” We got to do something about it Vijay! ” Its been almost four months since Arvind spoke to me about a visit to Kamarasavalli over a conference call with Shankar. The ruins of the Chola temple had upset even the normally tranquil Arvind. So when Shriram and Shashwath wanted to visit the place, i requested Shash to scout for themes to do a quest post. He picked up the theme when Shiva grants immortality to his devotee to contrast the crumbling beauties that frame the very legend. So here he goes…
We all know the story; it’s a repeating pattern in our literature. Mrikandu and his wife Marudvati don’t have children, and pray to Shiva. He offers them a choice between a short-lived but intelligent son or many long-lived dullards. Needless to say, being a rishi himself, Mrikandu chooses the first offer. The child is born, named Markandeya, and as promised, is an easy IIT aspirant. On his sixteenth birthday, Yama comes claim him, as his appointed life is now at an end. Immediately, Markandeya runs to hug a Linga. Yama lassos the linga along with him. Shiva comes forth, tramples Yama close to death, and grants his devotee that he’ll stay just 16, and never stray beyond his allotted span.
It’s this last part that the Shilpi has chosen to immortalise as a miniature at Kamarasavalli. Kamarasavalli is a village on the northern bank of the Kollidam, far from the main highways. To reach there, we had to travel several kilometers through what out of courtesy one might call “roads”. The trip was worth every bump. As desolate as it is now, the village has apparently enjoyed royal patronage in the past, and one of the most incredible examples of early Chola temples is to be found here. In this temple, on the northern wall, we find this:
See that miniature to the far right, near Ganesha? Let’s take a closer look.
Now, let’s see the miniature itself
The entire panel is no bigger than one’s palm, yet it shows enormous amounts of detail. Markandeya is shown embracing the Lingam, and turning around in surprise. Yama’s behind and below him, trying to reach him, and getting trampled by Shiva. Shiva himself is shown, four-armed and dancing as Kalasamhara murthy - the destroyer of Yama, with leg raised to stamp down once more. Both his anger and his benevolence shine through a thousand and more years in stone. Markandeya himself seems almost surprised to see his Lord. The entire scene is a perfect frieze of action, so cleverly done that you can almost see the figures in motion.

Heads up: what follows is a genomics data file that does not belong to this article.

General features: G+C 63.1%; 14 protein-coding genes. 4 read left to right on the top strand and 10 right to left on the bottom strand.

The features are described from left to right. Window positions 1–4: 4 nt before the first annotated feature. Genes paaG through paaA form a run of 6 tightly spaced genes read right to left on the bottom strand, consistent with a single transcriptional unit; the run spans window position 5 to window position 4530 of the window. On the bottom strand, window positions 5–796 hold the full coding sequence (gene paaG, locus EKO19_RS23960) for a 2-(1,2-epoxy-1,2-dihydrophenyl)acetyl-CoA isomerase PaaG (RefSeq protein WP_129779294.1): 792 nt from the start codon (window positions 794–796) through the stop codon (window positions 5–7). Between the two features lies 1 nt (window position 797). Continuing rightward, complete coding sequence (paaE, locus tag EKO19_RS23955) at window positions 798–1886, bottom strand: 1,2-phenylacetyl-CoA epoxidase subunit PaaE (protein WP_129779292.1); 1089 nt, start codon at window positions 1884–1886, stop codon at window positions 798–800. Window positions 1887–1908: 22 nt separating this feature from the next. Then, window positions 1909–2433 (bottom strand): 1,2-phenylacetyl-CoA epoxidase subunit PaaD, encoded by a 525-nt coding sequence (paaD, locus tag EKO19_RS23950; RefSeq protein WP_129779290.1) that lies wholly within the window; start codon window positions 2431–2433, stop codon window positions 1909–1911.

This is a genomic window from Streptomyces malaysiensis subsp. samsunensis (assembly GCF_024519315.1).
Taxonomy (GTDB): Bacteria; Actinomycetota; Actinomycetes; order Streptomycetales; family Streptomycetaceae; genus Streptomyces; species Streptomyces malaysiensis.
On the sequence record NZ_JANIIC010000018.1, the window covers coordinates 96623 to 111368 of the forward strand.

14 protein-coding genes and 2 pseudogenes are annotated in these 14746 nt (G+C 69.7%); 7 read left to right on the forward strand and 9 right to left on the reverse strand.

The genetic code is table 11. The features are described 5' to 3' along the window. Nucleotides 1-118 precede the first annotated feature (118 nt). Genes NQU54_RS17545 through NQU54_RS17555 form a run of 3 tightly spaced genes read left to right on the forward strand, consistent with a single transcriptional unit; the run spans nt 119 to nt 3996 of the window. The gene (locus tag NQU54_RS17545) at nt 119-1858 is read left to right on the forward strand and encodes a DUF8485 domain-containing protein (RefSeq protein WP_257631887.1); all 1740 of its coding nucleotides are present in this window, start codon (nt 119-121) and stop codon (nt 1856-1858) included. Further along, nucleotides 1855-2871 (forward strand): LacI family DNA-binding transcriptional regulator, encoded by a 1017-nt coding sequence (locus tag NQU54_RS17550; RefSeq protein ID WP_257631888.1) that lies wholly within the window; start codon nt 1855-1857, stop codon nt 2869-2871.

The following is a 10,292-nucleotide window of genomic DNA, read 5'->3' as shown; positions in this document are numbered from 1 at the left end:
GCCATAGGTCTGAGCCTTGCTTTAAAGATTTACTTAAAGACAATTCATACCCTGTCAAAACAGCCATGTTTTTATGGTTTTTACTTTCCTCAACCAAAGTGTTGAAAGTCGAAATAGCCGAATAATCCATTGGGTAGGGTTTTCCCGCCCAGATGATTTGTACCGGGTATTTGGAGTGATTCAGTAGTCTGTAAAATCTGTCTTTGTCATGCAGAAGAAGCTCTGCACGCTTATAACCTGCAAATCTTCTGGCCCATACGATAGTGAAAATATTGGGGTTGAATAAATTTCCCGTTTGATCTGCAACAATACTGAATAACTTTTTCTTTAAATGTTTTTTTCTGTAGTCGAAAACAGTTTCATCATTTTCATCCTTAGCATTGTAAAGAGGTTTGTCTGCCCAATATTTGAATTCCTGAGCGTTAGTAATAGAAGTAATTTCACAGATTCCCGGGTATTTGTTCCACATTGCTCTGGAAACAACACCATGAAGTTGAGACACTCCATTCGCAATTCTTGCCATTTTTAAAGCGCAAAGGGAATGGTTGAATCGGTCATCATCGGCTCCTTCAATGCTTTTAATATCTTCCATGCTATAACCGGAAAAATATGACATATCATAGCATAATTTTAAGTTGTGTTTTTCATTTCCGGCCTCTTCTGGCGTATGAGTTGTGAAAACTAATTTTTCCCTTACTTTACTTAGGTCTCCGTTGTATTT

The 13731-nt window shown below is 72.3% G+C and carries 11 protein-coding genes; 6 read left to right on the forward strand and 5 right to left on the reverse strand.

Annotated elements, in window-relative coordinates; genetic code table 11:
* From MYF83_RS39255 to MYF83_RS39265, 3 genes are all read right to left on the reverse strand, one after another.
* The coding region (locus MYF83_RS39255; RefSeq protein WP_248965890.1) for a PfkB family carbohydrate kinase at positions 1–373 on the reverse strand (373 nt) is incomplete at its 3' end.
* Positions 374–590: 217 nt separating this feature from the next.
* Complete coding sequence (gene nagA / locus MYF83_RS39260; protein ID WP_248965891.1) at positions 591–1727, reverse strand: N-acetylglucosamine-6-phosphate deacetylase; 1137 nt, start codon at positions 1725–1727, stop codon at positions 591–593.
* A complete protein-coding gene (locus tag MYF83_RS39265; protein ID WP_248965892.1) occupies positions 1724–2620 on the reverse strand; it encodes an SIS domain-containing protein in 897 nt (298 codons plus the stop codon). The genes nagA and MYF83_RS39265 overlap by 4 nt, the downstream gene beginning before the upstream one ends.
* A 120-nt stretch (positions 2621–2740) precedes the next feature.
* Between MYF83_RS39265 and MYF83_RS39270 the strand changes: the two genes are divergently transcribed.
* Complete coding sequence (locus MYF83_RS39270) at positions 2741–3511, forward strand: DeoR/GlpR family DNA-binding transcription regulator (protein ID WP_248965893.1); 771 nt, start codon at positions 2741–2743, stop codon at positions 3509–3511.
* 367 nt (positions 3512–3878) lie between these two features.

We have other depictions of this story, of course, and we can compare with those too. When we do, you can see how much precision is involved in these miniatures.
First, Shiva: Remember, the one in the Big Temple is approximately super-human-sized, while the miniature is about as big as your palm.
Yet, in my opinion, the miniature shows more life
Next, let’s compare Markandeya embracing the Lingam in the two depictions.
In the later depiction, he’s kneeling, while in the earlier one, he’s obviously standing. Yama occupies the left separate panel in tanjore while the three principal characters are inside the same frame In Kamarasavalli.
Markandeya is turning back, in the act of seeing that Shiva really has appeared, and is trampling Yama. Again, far more animation in the miniature. The format doesn’t offer place for the sculptor to depict facial features, but emotion is conveyed using posture, and by motion. Limited by physical constraints, the sculptor has chosen a more graceful means of presenting his subject. This is the hallmark of an artist.
The whole structure is filled with these depictions; we counted no less than twenty-five miniatures, all as wonderful as this one, and that’s to say nothing of the goshta structures around the sanctum. Happily, for us heritage enthusiasts, this place is off the main axis, has no known connection to lots of saints or miracles, and is thus untouched by modern hands. Sadly however, it is also truly in a ruinous state, with plants growing on the mandapams, collapsed sub-shrines, and a half-baked, half-done “renovation” which has plastered the vimanam with cement and done nothing else. I leave you at this point with pictures of neglect and ruin.
We got to do something about it !!